Did You See This?

Does Any of This Make Sense?

On Film / The Daily — Oct 9, 2020
Jean-Pierre Léaud in Olivier Assayas’s Irma Vep (1996)

Late last week, we lost two unique figures in American theater and cinema, Thomas Jefferson Byrd and Murray Schisgal. Byrd was nominated for a Tony for his performance as Toledo, the piano player, in a 2003 production of Ma Rainey’s Black Bottom and appeared in a good number of other plays by August Wilson as well. Spike Lee frequently called on Byrd, casting him in Clockers (1995), Girl 6 (1996), Get on the Bus (1996), He Got Game (1998), Bamboozled (2000), Red Hook Summer (2012), Da Sweet Blood of Jesus (2014), and Chi-Raq (2015). “What Joseph Cotton was to Orson Welles, Byrd was for Spike,” tweeted Wendell Pierce (The Wire, Malcolm X). “The ‘everyman’ character actor.” According to Bryan Pietsch and Neil Genzlinger in the New York Times, Byrd, who was seventy, was shot multiple times in the back by a man he’d been arguing with while walking back to his home in Atlanta.

Murray Schisgal was nominated for two Tonys for writing the 1964 Broadway hit Luv, which also scored three wins, including one for director Mike Nichols. The 1967 film adaptation of the absurdist comedy directed by Clive Donner starred Jack Lemmon, Peter Falk, and Elaine May. Schisgal shared nominations for an Oscar, a Golden Globe, and a BAFTA for the screenplay for Sydney Pollack’s Tootsie (1982) with Larry Gelbart, even though they never collaborated. As Will Dudding explains in the NYT, the development of the script is a long and convoluted story, but Schisgal was brought on board—for two separate go-rounds—by his friend, Dustin Hoffman. Schisgal was ninety-three.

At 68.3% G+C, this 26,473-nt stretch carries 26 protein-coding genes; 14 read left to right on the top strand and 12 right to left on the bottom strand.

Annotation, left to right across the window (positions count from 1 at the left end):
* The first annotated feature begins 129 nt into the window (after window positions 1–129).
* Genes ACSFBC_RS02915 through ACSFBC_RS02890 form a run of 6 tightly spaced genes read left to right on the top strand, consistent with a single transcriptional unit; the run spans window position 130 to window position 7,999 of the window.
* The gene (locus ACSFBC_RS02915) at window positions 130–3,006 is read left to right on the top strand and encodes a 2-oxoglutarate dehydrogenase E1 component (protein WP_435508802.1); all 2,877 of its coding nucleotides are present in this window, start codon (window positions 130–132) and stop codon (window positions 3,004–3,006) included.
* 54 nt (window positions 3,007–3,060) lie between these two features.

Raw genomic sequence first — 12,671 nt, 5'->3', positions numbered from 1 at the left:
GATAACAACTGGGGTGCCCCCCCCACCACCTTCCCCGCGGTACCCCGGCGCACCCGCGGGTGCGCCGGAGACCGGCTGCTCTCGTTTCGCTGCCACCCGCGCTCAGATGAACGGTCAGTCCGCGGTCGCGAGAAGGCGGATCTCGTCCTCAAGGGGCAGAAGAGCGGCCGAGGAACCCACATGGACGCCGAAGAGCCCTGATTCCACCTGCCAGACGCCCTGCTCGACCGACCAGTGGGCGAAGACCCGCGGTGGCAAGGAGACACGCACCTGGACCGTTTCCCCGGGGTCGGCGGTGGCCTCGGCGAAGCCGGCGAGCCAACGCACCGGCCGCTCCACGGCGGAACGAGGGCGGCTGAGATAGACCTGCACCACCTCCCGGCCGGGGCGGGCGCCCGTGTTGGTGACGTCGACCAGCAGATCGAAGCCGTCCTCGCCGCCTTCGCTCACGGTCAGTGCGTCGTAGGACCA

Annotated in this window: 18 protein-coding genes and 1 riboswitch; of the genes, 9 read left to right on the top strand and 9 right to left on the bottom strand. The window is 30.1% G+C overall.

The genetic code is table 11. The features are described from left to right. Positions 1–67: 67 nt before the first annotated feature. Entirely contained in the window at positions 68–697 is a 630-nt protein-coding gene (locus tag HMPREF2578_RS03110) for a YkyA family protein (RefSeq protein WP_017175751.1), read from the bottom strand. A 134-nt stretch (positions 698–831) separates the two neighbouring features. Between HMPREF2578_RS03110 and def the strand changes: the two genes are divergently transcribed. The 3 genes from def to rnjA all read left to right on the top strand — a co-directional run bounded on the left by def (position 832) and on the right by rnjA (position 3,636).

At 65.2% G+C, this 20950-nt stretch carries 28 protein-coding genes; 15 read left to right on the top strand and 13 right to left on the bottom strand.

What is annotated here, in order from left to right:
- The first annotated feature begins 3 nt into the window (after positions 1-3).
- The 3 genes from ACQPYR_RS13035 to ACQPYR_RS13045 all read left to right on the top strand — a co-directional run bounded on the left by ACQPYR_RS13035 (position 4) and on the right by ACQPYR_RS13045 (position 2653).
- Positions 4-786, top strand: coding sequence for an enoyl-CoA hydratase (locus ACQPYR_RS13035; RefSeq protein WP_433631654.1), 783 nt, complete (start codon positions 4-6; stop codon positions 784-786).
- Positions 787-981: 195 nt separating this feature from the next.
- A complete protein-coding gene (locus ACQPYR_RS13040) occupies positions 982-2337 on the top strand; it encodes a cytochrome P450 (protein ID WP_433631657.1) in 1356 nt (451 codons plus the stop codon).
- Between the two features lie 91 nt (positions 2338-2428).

This week’s highlights:

  • 4Columns film editor Melissa Anderson revisits Irma Vep (1996), and like all of us, including director Olivier Assayas, she’s “besotted” with Maggie Cheung. But she’s got a terrific read, too, of Jean-Pierre Léaud’s performance as René Vidal, the director of the film-within-the-film. “That this faltering filmmaker is played by Léaud, who, having made multiple movies with François Truffaut and Jean-Luc Godard, stands as the most paradigmatic actor of the Nouvelle Vague, signals Assayas’s sly humor about French cinema’s putative decrepitude,” she writes. “Though only in his early fifties when Irma Vep was made, Léaud looks a hundred years older. Yet René, no matter how prone to tantrums, isn’t the butt of an easy joke; by the end, he emerges as something of a valiant figure, proving himself to be an avant-garde genius. Léaud, for his part, brings to the fore his character’s indestructible dignity; beneath René’s outsize outbursts lies pathos, not buffoonery.”

  • In December, Godard will turn ninety and Michael Snow will turn ninety-two. Nicole Brenez, who worked with Godard as an editor on The Image Book (2018), has put together a program of JLG’s trailers and other promotional shorts for his own films presented in three parts at the Portuguese festival Curtas Vila do Conde. The third part screens tonight, and for Artecapital, Dasha Birukova talks with Brenez about how Godard “reinvents what we call in France le film de commande: A film produced by and for a company or institution.” Early Snow, in the meantime, an exhibition presenting more than forty works created from 1947 to 1962 and curated by James King, the author of a critical biography of the Canadian artist, is currently on view at the Art Gallery of Hamilton in Ontario through January 3. For Sabzian, Brandon Kaufman has struck up a conversation with Snow via email. “It’s wonderful to know that Wavelength [1967] will probably outlive me,” writes Snow.